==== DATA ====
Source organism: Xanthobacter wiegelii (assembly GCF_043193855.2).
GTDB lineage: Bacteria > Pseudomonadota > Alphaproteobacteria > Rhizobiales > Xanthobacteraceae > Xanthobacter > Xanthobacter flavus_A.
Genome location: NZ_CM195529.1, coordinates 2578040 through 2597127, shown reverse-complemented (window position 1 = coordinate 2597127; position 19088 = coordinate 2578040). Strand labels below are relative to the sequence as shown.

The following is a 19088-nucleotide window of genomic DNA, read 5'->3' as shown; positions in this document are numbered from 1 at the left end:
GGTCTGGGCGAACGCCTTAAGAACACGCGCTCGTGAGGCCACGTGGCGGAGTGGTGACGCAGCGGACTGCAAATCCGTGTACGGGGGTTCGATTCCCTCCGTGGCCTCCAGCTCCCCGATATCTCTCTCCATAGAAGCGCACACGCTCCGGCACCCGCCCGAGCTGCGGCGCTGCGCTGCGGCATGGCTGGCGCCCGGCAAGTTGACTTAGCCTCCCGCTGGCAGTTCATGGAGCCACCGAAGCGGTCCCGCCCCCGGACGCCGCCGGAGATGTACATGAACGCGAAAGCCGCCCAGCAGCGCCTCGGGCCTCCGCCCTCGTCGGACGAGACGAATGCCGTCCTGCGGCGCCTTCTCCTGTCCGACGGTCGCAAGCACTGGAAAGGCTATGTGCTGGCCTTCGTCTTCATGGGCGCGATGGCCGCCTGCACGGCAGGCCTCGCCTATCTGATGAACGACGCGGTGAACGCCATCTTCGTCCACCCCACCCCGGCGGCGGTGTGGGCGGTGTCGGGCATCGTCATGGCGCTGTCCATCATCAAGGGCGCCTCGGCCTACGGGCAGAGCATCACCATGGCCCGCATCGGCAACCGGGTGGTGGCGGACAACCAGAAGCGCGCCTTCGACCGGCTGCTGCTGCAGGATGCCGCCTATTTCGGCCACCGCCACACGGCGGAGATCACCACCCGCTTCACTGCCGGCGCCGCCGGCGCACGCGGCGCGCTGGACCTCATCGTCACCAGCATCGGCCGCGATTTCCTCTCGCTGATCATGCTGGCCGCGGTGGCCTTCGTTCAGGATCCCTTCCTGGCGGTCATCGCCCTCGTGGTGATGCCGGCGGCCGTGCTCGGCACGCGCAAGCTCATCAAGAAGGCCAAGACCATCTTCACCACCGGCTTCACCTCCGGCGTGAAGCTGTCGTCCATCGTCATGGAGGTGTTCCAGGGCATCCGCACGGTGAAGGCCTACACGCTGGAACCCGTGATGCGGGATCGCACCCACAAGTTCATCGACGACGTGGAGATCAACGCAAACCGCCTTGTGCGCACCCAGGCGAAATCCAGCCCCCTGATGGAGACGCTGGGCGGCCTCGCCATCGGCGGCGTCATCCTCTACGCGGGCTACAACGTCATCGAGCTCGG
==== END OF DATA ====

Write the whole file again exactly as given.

Source organism: Xanthobacter wiegelii (assembly GCF_043193855.2).
GTDB lineage: Bacteria > Pseudomonadota > Alphaproteobacteria > Rhizobiales > Xanthobacteraceae > Xanthobacter > Xanthobacter flavus_A.
Genome location: NZ_CM195529.1, coordinates 2578040 through 2597127, shown reverse-complemented (window position 1 = coordinate 2597127; position 19088 = coordinate 2578040). Strand labels below are relative to the sequence as shown.

The following is a 19088-nucleotide window of genomic DNA, read 5'->3' as shown; positions in this document are numbered from 1 at the left end:
GGTCTGGGCGAACGCCTTAAGAACACGCGCTCGTGAGGCCACGTGGCGGAGTGGTGACGCAGCGGACTGCAAATCCGTGTACGGGGGTTCGATTCCCTCCGTGGCCTCCAGCTCCCCGATATCTCTCTCCATAGAAGCGCACACGCTCCGGCACCCGCCCGAGCTGCGGCGCTGCGCTGCGGCATGGCTGGCGCCCGGCAAGTTGACTTAGCCTCCCGCTGGCAGTTCATGGAGCCACCGAAGCGGTCCCGCCCCCGGACGCCGCCGGAGATGTACATGAACGCGAAAGCCGCCCAGCAGCGCCTCGGGCCTCCGCCCTCGTCGGACGAGACGAATGCCGTCCTGCGGCGCCTTCTCCTGTCCGACGGTCGCAAGCACTGGAAAGGCTATGTGCTGGCCTTCGTCTTCATGGGCGCGATGGCCGCCTGCACGGCAGGCCTCGCCTATCTGATGAACGACGCGGTGAACGCCATCTTCGTCCACCCCACCCCGGCGGCGGTGTGGGCGGTGTCGGGCATCGTCATGGCGCTGTCCATCATCAAGGGCGCCTCGGCCTACGGGCAGAGCATCACCATGGCCCGCATCGGCAACCGGGTGGTGGCGGACAACCAGAAGCGCGCCTTCGACCGGCTGCTGCTGCAGGATGCCGCCTATTTCGGCCACCGCCACACGGCGGAGATCACCACCCGCTTCACTGCCGGCGCCGCCGGCGCACGCGGCGCGCTGGACCTCATCGTCACCAGCATCGGCCGCGATTTCCTCTCGCTGATCATGCTGGCCGCGGTGGCCTTCGTTCAGGATCCCTTCCTGGCGGTCATCGCCCTCGTGGTGATGCCGGCGGCCGTGCTCGGCACGCGCAAGCTCATCAAGAAGGCCAAGACCATCTTCACCACCGGCTTCACCTCCGGCGTGAAGCTGTCGTCCATCGTCATGGAGGTGTTCCAGGGCATCCGCACGGTGAAGGCCTACACGCTGGAACCCGTGATGCGGGATCGCACCCACAAGTTCATCGACGACGTGGAGATCAACGCAAACCGCCTTGTGCGCACCCAGGCGAAATCCAGCCCCCTGATGGAGACGCTGGGCGGCCTCGCCATCGGCGGCGTCATCCTCTACGCGGGCTACAACGTCATCGAGCTCGG